- Punishment. Weakening a behavior. This is the process of getting a punishment as a consequence of a behavior. Example: having your pay docked for lateness.
|Reward||positive reinforcement (raise above baseline)||negative reinforcement (raise up to baseline)|
|Stressor||punishment (bring down below baseline)||extinction (stay at baseline)|
The traditional reinforcement schedule is called a continuous reinforcement schedule. Each time the correct behavior is performed it gets reinforced.
Then there is what we call an intermittent reinforcement schedule. There are fixed and variable categories.
The Fixed Interval Schedule is where reinforcement is only given after a certain amount of time has elapsed. So, if you decided on a 5 second interval then each reinforcement would occur at the fixed time of every 5 seconds.
The Fixed Ratio Schedule is where the reinforcement is given only after a predetermined number of responses. This is often seen in behavior chains where a number of behaviors have to occur for reinforcement to occur.
The Variable Interval Schedule is where the reinforcement is given after varying amounts of time between each reinforcement.
The Variable Ratio Schedule is where the reinforcement is given after a varying number of correct responses.
Fluctuating combinations of primary and secondary reinforcers fall under other terms in the variable ratio schedule; For example, Reinforcers delivered Intermittently in a Randomized Order (RIR) or Variable Ratio with Reinforcement Variety (VRRV).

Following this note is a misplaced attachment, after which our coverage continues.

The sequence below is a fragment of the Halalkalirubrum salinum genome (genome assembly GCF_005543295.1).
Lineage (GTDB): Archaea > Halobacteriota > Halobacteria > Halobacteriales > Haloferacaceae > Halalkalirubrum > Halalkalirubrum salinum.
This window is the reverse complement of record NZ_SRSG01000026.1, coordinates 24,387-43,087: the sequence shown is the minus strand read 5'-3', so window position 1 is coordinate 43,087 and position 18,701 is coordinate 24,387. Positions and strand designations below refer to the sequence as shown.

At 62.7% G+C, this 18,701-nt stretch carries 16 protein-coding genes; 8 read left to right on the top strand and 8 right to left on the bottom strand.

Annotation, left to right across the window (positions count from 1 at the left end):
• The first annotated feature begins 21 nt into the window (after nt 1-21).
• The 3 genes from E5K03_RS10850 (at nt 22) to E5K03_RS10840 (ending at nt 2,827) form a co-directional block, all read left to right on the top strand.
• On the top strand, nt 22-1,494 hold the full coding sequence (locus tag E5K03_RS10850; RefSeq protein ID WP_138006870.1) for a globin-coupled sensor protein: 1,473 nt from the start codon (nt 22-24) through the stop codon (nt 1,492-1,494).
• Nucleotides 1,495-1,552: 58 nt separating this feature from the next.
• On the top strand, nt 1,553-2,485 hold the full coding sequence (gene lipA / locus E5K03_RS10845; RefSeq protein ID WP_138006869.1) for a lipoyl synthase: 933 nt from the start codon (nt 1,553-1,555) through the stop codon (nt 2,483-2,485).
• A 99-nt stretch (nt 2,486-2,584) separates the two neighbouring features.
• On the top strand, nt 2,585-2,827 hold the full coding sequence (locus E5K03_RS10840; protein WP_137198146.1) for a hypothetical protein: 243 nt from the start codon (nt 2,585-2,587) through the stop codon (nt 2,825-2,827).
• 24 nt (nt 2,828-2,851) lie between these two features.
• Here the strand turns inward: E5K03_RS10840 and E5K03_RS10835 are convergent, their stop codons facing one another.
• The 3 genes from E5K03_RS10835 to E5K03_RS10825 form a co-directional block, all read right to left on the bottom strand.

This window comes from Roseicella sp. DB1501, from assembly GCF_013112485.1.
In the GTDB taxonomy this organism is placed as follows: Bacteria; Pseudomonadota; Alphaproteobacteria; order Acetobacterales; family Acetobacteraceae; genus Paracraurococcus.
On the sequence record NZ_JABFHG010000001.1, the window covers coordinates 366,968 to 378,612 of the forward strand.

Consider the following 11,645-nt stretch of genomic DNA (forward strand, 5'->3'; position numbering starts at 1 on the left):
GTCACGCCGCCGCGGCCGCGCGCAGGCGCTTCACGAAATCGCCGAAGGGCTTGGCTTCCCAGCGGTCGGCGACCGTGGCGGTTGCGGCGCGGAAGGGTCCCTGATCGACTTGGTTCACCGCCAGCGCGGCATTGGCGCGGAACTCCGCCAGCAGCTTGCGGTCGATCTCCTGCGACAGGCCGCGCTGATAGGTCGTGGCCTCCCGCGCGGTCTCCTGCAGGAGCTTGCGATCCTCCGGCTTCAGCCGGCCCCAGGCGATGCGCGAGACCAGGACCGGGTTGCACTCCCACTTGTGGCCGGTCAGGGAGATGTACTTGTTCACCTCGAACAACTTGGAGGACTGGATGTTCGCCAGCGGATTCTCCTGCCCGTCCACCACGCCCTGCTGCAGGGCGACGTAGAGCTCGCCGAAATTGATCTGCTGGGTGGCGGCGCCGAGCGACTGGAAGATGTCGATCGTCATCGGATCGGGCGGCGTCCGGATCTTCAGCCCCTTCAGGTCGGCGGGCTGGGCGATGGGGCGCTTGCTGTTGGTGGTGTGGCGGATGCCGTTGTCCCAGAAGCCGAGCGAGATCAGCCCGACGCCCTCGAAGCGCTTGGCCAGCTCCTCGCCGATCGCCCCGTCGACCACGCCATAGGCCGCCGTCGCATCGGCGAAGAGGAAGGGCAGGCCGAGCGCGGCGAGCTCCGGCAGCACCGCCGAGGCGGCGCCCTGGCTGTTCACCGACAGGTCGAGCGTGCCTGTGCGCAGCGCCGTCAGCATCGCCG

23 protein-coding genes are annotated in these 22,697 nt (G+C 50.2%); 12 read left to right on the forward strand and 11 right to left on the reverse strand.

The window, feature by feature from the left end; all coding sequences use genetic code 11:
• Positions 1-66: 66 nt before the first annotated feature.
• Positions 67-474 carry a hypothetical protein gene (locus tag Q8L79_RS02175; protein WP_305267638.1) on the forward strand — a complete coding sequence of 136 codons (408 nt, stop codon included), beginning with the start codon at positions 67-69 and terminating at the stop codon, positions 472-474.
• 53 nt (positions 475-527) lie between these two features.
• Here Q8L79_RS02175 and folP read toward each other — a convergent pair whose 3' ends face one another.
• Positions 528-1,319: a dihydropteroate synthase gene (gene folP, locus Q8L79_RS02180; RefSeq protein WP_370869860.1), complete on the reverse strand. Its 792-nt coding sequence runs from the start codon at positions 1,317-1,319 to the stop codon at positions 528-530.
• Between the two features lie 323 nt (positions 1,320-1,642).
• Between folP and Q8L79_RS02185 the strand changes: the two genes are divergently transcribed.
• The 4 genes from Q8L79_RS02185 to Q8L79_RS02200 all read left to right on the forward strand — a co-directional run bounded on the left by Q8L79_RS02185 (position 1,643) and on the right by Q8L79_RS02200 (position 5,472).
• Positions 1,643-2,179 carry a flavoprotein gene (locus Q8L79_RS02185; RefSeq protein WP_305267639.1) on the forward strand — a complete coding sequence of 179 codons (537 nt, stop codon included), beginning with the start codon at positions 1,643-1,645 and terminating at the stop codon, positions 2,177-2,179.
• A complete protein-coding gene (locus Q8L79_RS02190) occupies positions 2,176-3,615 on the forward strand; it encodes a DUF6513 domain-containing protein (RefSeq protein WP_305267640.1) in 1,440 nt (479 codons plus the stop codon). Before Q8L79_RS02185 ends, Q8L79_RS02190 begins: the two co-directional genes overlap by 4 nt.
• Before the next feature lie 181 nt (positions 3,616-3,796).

|Interval||give reward after first proper response following a specified time period(yearly raise)
|give reward after a certain amt of time w/ the amt changing before the next reward(unexpected bonus based on merit)|
|Ratio||punishment (subtract from baseline)(commissions or piecework pay)||give reward after a number of responses, w/ that no. changing before the next reward(team-based bonus)
Expectancy Theory (Vroom)
This theory is meant to bring together many of the elements of previous theories. It combines the perceptual aspects of equity theory with the behavioral aspects of the other theories. Basically, it comes down to this “equation”:
M = E*I*V
motivation = expectancy * instrumentality * valence
M (motivation) is the amount a person will be motivated by the situation they find themselves in. It is a function of the following.
E (expectancy) = The person’s perception that effort will result in performance. In other words, the person’s assessment of the degree to which effort actually correlates with performance.
I (instrumentality) = The person’s perception that performance will be rewarded/punished. I.e., the person’s assessment of how well the amount of reward correlates with the quality of performance. (Note here that the model is phrased in terms of extrinsic motivation, in that it asks ‘what are the chances I’m going to get rewarded if I do good job?’. But for intrinsic situations, we can think of this as asking ‘how good will I feel if I can pull this off?’).
V(valence) = The perceived strength of the reward or punishment that will result from the performance. If the reward is small, the motivation will be small, even if expectancy and instrumentality are both perfect (high).